Rock-a-Nore – Key Events

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Rock-a-Nore

1834 The first Hastings groyne was built, opposite the last building on the north side of Rock-a-Nore Road. It was 275′ (+ 20′). The groyne was started in 1833 as stone, but failed. So in 1834 it was built of wood. It was heightened and lengthened in 1844.

1843 The Council agreed to build a 350′ groyne, 280′ east of the first. This was probably built in 1846/7.

1850 The Board of Health survey of water supply and drainage throughout the town said major improvements were needed to all drains and sewers, including stopping discharging sewage via a series of short outfalls along the seafront. In 1857 a new drainage system was built, but it still discharged via separate outfalls, where the Queens Hotel and Warrior Square are now, resulting in a continuation of pollution.

1856 Opening of the new Fishermen’s Church.

1859 East Beach Street was renamed Rock-a-Nore Road.

1860 The artillery ground was leased for the first time.

1866-8 The inadequate 1857 drainage system was replaced by another, bigger one. All sewers were linked into a new egg-shaped main sewer, 6′ by 4′, which was laid from the St Leonards Archway along the front to Robertson Street, then the Memorial then Castle Street and Rock-a-Nore Road. This terminated at Rock-a-Nore in a 1.5 million gallon tank, capable of holding two days waste. The tank was brick-built, arched, measuring 210′ long by 100′ wide. This discharged down a pipe into the sea off Ecclesbourne Glen when the tide was going east. The new system cost £25,640, and it was constructed by the well-known local builder John Howell. St Leonards then implemented its own scheme, at £8,000.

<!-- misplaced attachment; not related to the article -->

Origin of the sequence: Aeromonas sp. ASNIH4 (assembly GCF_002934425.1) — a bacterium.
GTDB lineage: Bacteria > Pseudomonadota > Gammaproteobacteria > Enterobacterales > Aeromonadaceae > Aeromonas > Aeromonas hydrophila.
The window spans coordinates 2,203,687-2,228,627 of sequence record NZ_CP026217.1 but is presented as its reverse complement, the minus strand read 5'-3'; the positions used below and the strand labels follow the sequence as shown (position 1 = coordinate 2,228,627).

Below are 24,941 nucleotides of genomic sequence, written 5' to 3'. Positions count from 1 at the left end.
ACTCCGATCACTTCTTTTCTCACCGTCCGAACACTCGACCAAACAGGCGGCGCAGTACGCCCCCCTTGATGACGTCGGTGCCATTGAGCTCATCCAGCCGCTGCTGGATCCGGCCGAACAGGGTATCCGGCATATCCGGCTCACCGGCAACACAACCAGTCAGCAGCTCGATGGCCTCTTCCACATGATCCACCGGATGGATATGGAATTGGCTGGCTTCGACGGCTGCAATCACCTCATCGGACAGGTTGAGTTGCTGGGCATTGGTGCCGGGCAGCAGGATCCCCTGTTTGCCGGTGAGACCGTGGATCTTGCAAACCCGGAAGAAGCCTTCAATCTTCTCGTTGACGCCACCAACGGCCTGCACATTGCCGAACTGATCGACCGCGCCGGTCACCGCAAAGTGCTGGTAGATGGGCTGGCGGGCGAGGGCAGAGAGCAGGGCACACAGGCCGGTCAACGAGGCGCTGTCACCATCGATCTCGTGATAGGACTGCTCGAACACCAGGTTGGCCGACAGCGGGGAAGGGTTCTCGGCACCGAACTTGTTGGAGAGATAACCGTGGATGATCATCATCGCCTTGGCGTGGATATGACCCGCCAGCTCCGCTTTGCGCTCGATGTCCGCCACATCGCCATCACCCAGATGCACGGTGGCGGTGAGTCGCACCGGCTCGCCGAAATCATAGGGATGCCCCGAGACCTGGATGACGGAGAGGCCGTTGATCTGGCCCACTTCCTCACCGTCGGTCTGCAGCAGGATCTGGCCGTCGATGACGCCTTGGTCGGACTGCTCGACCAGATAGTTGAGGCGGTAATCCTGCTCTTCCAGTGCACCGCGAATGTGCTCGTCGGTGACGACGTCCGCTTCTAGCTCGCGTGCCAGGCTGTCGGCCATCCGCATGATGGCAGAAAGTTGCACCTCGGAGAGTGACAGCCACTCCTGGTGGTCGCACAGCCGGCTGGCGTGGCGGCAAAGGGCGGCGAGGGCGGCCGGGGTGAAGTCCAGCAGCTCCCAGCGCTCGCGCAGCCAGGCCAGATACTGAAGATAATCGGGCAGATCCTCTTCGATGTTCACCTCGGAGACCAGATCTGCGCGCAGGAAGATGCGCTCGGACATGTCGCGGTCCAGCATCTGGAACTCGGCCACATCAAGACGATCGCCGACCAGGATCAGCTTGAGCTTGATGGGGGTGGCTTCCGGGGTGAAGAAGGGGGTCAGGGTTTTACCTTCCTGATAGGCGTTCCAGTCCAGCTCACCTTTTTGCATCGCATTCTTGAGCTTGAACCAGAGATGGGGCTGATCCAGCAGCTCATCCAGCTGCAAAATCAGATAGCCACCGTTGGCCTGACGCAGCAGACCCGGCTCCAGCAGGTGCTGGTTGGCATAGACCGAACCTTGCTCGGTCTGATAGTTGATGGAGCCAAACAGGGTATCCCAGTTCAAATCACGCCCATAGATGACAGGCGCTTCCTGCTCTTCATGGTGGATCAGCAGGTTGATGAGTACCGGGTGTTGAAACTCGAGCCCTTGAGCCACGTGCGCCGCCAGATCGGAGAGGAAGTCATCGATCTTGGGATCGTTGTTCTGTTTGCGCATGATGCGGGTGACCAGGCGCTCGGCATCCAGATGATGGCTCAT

As part of this, a new groyne was built against which the tank abutted, very close to where the existing end groyne is.

1867 The No 11 Waterworks Pumping Station was built next to where the sewage manure works was to be built. It pumped sea water around the town for baths and street watering. This was replaced by fresh water in 1895. The station closed in 1946.

1870 The Hastings Sewage Manure Co Ltd was formed in March 1870 by the well-local businessman James Rock jnr, who Rock-a-Nore a carriage building works at White Rock. He was backed by the Leamington-based Native Guano Co Ltd, which owned the HSM Co, and which made the ‘ABC’ mixture of Alum, animal Blood, animal Charcoal, clay and various sulphates to break down sewage, deodorise it and turn it into manure. Hastings Council gave Rock a 21-year lease to use the sewage tank for just £1 pa. A large building works was erected in less than three months, April-June 1870, complete with all plant and machinery. It was two-storey, 64′ by 34′, of red brick relieved by bands of yellow and black bricks, with many windows on the ground floor and a line of ventilating louvres all along the upper floor. The roof was corrugated iron, and a 60′ high round brick chimney was built against the cliff. The builder was John Howell, and it cost £4,200.It was formally opened on 3 June 1870. Hastings seems to have been only the second British town to have such a works, after Leamington (the Native Guano Co was formed in 1869). In the following months it attracted many representatives form other places considering a similar venture, although the ABC mixture was not considered perfect. Immediately after opening it was calculated that the HSM Co could make a profit of over £2,000 form the citizens’ sewage after paying just £1 rent. The Council began discussions on a new arRock-a-Noregement, seeking a royalty of 2/6 per ton, when on 5 August 1870 three workmen died in the Sewage Works after being overcome by fumes. This prompted widespread complaints about the smell from the works covering a wide area. However, the Sewage Works was unsuccessful, and in March 1874 the HSM Co was wound up by the Native Guano Co because it had received insufficient return to cover its capital outlay. Mr Rock said “I object to being skinned” by Native Guano, which had used him as their ‘fall guy’. The Council had only received £1 pa. In September 1876 the Council decided to turn the building into a mortuary, and a ‘Disinfecting Station’ which until then had been at the workhouse in Frederick Road. It was equipped with hot water medical baths and baking facilities for clothes etc, powered by the adjoining waterworks pumping station. The chimney seems to have been demolished between 1898 and 1905. The Native Guano Co was liquidated in 1926. The Disinfecting Station closed in 1946, moving to St Helens Hospital (the renamed workhouse!).